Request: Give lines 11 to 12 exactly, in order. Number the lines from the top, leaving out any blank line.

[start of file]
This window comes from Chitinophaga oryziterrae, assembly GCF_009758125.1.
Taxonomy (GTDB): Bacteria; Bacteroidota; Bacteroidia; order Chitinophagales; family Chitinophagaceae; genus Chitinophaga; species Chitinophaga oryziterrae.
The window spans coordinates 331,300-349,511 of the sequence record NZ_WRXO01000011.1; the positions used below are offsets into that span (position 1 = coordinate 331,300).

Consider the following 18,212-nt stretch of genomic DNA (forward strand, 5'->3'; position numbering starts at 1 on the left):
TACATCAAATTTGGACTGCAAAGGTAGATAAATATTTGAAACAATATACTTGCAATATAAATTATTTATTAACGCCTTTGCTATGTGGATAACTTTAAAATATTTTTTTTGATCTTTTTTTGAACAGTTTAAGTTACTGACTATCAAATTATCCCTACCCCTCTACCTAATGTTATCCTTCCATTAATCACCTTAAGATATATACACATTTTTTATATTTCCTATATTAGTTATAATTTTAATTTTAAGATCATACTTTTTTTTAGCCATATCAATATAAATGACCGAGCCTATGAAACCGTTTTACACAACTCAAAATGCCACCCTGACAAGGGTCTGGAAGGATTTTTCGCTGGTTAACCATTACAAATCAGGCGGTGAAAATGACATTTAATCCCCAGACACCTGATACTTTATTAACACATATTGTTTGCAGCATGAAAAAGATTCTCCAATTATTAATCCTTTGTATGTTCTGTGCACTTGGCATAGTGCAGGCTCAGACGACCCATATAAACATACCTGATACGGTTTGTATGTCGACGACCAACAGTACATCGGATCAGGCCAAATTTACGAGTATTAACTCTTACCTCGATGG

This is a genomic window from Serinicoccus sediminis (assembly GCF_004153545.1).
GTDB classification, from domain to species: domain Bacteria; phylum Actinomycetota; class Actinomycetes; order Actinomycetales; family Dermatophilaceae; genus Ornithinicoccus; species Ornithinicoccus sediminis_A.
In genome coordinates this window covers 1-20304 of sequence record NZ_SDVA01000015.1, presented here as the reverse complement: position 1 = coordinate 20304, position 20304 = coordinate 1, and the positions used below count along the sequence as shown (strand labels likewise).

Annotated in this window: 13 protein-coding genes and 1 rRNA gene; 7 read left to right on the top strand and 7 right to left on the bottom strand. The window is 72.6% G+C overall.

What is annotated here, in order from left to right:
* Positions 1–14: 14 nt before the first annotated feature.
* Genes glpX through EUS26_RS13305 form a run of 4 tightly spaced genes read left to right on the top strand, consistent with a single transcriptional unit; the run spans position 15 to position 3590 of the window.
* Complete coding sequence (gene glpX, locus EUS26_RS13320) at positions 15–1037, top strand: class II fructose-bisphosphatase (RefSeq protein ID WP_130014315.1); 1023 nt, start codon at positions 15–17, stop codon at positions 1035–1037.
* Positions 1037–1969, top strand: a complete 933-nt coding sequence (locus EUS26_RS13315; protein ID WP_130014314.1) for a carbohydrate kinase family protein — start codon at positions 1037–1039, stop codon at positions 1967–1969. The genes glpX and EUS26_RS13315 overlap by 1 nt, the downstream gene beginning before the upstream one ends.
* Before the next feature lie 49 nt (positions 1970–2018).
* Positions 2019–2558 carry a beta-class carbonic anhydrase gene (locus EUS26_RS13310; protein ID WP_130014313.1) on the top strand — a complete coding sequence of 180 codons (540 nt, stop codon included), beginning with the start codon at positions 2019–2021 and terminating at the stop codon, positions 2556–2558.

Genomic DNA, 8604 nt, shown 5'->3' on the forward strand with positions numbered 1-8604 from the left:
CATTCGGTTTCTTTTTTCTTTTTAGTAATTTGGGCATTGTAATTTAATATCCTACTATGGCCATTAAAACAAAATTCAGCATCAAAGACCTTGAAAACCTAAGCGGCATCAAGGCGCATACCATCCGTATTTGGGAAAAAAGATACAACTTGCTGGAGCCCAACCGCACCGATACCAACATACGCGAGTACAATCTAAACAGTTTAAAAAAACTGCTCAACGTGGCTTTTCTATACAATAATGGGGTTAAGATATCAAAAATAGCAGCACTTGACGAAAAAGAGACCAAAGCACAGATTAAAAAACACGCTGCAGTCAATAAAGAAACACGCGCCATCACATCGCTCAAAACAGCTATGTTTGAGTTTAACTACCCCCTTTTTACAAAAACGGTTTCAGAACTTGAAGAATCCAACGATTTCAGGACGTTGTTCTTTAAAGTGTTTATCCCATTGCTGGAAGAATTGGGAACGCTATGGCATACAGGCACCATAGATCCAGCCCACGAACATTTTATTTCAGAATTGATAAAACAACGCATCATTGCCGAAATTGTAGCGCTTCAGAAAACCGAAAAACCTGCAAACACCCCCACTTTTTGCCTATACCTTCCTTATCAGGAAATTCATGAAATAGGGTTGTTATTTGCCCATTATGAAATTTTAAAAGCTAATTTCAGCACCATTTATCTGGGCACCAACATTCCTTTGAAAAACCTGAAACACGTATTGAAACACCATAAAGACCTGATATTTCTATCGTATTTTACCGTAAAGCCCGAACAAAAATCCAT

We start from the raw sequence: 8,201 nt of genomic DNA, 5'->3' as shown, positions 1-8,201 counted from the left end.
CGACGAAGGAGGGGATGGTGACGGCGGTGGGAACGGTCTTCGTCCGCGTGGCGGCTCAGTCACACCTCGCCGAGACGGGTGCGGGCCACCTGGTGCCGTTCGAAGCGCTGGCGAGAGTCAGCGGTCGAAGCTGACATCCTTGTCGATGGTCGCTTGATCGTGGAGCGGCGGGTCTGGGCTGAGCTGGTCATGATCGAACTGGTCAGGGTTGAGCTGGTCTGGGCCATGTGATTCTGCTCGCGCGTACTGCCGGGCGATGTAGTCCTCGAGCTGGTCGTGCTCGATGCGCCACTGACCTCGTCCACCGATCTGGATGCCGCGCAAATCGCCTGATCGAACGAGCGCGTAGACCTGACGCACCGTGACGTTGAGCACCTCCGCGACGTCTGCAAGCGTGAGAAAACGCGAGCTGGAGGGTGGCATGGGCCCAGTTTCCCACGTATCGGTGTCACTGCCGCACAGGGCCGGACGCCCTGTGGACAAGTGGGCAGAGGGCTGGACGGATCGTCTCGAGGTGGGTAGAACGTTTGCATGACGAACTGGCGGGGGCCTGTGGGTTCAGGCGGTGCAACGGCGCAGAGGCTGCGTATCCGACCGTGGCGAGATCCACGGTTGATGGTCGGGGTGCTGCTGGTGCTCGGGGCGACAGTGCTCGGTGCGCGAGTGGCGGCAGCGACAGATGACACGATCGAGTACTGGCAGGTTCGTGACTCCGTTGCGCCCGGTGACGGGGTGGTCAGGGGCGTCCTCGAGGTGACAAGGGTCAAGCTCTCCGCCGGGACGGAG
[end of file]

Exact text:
* Positions 1–14: 14 nt before the first annotated feature.
* Genes glpX through EUS26_RS13305 form a run of 4 tightly spaced genes read left to right on the top strand, consistent with a single transcriptional unit; the run spans position 15 to position 3590 of the window.